STAVE OFF SURGERY WITH: Manhattan dermatologist Francesca Fusco, M.D., recommends the classic Hollywood secret: Frownies, $19.95. They're adhesive pieces worn overnight to keep your forehead smooth.
Scientists have invented a miracle product that prevents premature sunspots, moles, and wrinkles. It's called sunscreen. If you've missed out on it for most of your life, however, new laser treatments help to erase some of the skin damage you've probably incurred, giving you fewer moles and spots to keep vigilant watch over. The new lasers designed to tighten skin and fade sunspots require less downtime and cause fewer complications than older ones, says New Jersey laser expert Mitchell Chasin, M.D. For diminishing more severe sun damage, peels and fillers are still popular. These options only manage aesthetics, though; sunscreen is still a far better weapon than a laser when it comes to your health (and, of course, it's seriously cheaper).
LOOSE SKIN, SUNSPOTS
TREATMENT: Laser skin resurfacing.
DESIGNED FOR: Erasing small moles and sunspots as well as wrinkles from sun exposure.
HOW IT WORKS: The two newest lasers-- Titan and Fraxel — both use infrared light to penetrate the skin. Titan goes deeper and stimulates collagen production, which tightens skin over time. Fraxel creates tiny wounds in the upper layer of the skin. As the skin repairs itself, sunspots and moles fade while texture, firmness, and tone improve.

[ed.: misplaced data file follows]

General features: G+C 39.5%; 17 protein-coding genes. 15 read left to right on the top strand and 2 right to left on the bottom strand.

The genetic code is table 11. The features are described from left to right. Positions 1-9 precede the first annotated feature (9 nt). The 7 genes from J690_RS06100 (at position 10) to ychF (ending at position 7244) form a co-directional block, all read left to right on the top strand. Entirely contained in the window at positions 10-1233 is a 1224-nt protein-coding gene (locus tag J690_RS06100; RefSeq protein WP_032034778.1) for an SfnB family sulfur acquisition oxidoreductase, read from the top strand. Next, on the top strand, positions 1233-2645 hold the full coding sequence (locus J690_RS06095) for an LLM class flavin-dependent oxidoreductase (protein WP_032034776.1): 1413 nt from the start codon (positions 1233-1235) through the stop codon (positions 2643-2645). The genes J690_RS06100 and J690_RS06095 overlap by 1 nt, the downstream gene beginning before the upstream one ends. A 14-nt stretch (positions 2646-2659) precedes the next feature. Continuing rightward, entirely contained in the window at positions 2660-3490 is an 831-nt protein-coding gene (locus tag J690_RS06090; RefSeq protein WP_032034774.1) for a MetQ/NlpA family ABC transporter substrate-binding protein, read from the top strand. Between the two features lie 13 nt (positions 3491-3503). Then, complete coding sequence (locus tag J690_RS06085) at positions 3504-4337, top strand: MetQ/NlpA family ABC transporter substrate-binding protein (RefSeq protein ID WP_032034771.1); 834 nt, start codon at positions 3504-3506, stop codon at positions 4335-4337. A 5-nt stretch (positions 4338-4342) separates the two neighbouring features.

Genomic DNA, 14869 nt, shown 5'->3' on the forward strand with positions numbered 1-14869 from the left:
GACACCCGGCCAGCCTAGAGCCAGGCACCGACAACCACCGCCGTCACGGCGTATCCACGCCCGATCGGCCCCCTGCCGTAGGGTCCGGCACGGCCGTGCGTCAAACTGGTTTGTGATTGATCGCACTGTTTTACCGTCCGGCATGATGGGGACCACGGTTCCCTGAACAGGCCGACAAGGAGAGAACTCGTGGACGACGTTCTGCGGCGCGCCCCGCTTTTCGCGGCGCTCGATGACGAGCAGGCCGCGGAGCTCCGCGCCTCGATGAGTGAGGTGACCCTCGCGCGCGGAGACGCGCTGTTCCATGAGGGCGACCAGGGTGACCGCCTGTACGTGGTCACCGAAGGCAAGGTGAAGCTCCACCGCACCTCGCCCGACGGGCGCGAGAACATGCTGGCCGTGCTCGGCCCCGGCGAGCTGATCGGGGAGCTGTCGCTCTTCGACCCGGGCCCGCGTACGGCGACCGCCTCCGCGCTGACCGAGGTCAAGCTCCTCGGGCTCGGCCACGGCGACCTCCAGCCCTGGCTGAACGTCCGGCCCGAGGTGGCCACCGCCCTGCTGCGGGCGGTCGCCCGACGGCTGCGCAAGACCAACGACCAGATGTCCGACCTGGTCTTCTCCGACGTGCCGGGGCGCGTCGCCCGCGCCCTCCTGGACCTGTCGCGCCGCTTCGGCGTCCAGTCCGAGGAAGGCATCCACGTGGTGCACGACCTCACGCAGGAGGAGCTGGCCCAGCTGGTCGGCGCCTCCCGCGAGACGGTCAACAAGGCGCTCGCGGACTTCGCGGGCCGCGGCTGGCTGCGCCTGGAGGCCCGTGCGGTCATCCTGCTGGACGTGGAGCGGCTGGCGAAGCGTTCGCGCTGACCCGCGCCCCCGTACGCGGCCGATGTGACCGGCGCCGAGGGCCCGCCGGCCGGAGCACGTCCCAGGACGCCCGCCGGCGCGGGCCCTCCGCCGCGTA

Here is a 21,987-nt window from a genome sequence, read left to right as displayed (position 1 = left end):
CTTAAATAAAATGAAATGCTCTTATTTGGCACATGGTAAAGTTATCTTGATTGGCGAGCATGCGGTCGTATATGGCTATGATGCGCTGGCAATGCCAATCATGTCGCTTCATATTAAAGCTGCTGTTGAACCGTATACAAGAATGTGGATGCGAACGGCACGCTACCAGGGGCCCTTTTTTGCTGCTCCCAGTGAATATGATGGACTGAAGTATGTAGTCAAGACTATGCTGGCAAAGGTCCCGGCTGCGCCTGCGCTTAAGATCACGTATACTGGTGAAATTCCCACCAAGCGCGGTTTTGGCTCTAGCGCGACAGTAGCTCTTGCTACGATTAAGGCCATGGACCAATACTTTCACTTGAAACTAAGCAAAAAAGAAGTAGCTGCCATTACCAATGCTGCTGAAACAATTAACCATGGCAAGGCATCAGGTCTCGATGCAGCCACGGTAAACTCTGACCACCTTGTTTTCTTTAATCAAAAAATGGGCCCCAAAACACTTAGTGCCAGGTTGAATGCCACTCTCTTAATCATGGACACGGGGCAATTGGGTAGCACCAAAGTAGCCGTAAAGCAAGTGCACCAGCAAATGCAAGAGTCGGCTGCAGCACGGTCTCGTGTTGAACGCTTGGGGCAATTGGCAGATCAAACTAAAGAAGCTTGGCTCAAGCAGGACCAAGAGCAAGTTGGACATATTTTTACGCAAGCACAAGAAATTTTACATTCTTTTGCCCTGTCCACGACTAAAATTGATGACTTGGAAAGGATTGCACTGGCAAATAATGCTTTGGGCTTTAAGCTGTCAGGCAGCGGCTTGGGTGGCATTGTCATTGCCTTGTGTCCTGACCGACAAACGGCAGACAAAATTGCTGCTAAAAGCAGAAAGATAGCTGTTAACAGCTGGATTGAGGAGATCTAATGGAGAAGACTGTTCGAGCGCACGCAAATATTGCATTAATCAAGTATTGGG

DOWNTIME: Two days of redness and possible flaking with Fraxel. About six hours of redness with Titan.
PROS: Your skin will gradually look renewed without long-lasting redness — or pain.
CONS: It takes four to six weeks to see results, and they aren't as dramatic as what you see with older lasers. You need about three to five treatments with each.
COST: Titan, about $1500 to $2500 per treatment; Fraxel, about $1200 to $1500 per treatment. Results should last years, but docs recommend an annual touch-up.
STAVE OFF SURGERY WITH: Murad Age Spot & Pigment Lightening Gel, $55.
DESIGNED FOR: People with superficial wrinkles, fine lines, and sun damage.